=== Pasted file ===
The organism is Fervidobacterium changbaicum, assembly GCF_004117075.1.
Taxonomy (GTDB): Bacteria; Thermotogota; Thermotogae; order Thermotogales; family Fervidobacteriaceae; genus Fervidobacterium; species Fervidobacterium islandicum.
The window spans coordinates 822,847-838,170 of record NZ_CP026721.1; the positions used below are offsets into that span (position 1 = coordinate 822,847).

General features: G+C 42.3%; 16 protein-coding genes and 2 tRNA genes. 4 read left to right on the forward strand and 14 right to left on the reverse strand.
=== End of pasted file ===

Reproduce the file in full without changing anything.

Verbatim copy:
The organism is Fervidobacterium changbaicum, assembly GCF_004117075.1.
Taxonomy (GTDB): Bacteria; Thermotogota; Thermotogae; order Thermotogales; family Fervidobacteriaceae; genus Fervidobacterium; species Fervidobacterium islandicum.
The window spans coordinates 822,847-838,170 of record NZ_CP026721.1; the positions used below are offsets into that span (position 1 = coordinate 822,847).

General features: G+C 42.3%; 16 protein-coding genes and 2 tRNA genes. 4 read left to right on the forward strand and 14 right to left on the reverse strand.